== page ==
Signature gatherers are now roaming this city and talking about our new $15 minimum wage, so let's be totally clear, Seattle voters: If someone standing outside your Trader Joe's wants you to sign something regarding the minimum wage, no matter what they tell you, they're probably trying to repeal it.

How do we know? Because all the other signature-gathering efforts related to $15 are done. The group 15 Now, which a while back was collecting signatures to raise the minimum wage to $15 faster, isn't doing that anymore. And the group Forward Seattle, which originally pushed a slower, $12.50 in 2020 measure, isn't running with that, either. (Both of those efforts sought city charter amendments, but then our city attorney read up on the law and decided that citizens can't actually send charter amendments to the ballot except in odd-numbered years—yes, really. As a result, both efforts fizzled.)

What rose from the fizzling is an attempted referendum on the $15 minimum wage that the city council unanimously passed last month, and that Mayor Ed Murray has since signed into law. This means people out right now gathering signatures, backed by Forward Seattle, are trying to undo the city's wage law by putting it on hold and placing it on the ballot in November. (A referendum basically says, "We don't think you should've passed this law, and we think voters should decide on it directly.") Based on city law and the number of voters in the last mayor's race, Forward Seattle now has until July 3 to collect 16,510 valid signatures—which means more than that in total, in case some of them are repeats or not registered voters.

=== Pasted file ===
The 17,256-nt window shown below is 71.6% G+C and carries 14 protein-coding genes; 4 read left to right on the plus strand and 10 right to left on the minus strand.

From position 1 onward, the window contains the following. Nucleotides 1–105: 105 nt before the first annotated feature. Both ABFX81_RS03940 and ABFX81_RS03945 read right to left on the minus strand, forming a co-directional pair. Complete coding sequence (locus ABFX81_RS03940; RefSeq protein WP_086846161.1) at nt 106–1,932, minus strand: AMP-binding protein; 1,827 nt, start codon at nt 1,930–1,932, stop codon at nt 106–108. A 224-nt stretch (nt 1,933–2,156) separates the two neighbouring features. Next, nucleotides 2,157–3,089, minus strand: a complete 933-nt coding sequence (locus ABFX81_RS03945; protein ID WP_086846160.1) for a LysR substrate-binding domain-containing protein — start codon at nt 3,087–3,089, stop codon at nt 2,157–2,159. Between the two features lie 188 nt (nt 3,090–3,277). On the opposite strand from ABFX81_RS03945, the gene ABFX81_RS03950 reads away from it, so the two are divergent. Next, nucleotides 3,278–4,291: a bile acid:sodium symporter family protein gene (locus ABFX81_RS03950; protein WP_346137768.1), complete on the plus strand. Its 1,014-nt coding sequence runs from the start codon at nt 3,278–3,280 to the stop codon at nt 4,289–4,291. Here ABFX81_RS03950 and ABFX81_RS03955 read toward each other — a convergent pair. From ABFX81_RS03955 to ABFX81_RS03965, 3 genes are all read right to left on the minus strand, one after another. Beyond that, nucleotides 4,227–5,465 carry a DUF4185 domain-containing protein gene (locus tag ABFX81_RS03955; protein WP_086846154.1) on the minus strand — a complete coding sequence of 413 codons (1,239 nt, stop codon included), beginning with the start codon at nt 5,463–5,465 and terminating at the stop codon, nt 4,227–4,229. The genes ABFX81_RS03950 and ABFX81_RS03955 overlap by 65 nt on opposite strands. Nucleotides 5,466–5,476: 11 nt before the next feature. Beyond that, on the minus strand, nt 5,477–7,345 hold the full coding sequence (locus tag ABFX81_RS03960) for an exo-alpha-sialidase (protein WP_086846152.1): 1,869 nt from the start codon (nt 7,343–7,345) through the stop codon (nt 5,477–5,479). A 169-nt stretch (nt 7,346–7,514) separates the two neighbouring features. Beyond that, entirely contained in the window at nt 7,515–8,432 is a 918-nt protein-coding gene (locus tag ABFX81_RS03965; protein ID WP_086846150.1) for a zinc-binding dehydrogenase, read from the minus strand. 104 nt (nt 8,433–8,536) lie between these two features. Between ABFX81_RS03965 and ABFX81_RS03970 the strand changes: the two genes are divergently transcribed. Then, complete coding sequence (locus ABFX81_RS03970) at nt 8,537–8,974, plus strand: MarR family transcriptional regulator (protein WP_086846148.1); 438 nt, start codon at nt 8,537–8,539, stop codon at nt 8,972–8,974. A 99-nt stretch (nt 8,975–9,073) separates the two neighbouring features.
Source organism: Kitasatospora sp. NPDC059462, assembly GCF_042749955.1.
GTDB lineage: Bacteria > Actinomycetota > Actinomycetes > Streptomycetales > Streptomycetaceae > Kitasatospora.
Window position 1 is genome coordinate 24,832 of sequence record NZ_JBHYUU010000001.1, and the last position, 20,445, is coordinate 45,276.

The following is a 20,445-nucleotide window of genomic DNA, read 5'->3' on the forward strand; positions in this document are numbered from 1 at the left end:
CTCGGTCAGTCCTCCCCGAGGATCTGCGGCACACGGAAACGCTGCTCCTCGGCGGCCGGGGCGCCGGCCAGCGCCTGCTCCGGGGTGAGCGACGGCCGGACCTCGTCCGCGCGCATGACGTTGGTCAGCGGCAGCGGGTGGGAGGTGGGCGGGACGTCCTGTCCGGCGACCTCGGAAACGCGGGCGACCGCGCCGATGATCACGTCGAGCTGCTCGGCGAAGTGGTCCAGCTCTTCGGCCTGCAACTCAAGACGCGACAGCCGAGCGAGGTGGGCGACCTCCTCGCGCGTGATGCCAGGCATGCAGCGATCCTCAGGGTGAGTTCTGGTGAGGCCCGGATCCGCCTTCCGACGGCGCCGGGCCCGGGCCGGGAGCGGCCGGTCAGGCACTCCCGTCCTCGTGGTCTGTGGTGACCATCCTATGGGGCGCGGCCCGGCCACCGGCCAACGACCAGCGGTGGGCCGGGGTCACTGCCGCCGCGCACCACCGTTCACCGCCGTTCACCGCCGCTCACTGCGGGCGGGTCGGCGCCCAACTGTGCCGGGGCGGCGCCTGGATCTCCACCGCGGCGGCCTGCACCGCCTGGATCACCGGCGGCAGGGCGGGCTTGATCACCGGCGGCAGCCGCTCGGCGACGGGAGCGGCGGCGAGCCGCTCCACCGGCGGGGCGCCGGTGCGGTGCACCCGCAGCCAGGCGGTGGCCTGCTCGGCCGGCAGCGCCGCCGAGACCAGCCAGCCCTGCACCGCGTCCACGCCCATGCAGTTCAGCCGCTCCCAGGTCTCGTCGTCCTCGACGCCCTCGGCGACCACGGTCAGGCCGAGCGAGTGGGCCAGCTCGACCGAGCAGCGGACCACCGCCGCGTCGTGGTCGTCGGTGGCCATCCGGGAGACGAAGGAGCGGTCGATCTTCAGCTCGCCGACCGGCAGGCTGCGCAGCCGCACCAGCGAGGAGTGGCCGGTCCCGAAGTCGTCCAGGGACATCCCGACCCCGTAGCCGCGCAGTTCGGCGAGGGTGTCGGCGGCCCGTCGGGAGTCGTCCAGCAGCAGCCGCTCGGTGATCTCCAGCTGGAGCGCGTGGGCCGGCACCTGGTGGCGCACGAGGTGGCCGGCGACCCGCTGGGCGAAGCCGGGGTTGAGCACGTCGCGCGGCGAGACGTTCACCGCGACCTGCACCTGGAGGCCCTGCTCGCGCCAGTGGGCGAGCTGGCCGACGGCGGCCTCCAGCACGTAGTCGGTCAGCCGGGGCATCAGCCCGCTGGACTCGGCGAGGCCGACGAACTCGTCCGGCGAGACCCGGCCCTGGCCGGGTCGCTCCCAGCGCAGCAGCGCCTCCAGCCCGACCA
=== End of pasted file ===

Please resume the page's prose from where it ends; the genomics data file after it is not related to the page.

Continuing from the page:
That's not very long, and by the time you're reading this, their time could be up. Nevertheless, Forward Seattle is pushing hard—too hard, according to Working Washington, a labor-backed group that says it has recorded Forward Seattle signature gathers giving false information to voters. In one recording, posted to YouTube by Working Washington, an alleged signature gatherer can be heard telling an interested citizen that signing will help raise the minimum wage in Seattle, that the city council hasn't yet voted on $15, and that a $15 minimum wage hasn't been legalized yet—false, false, and false.

Another thing to watch for in this wild world of direct democracy: Two other efforts are under way to place measures on the statewide ballot that could invalidate Seattle's new wage law. One is aimed at this year and seems unlikely to gather enough signatures by the July 3 deadline. The other, backed by Tim Eyman, is aimed at 2015. recommended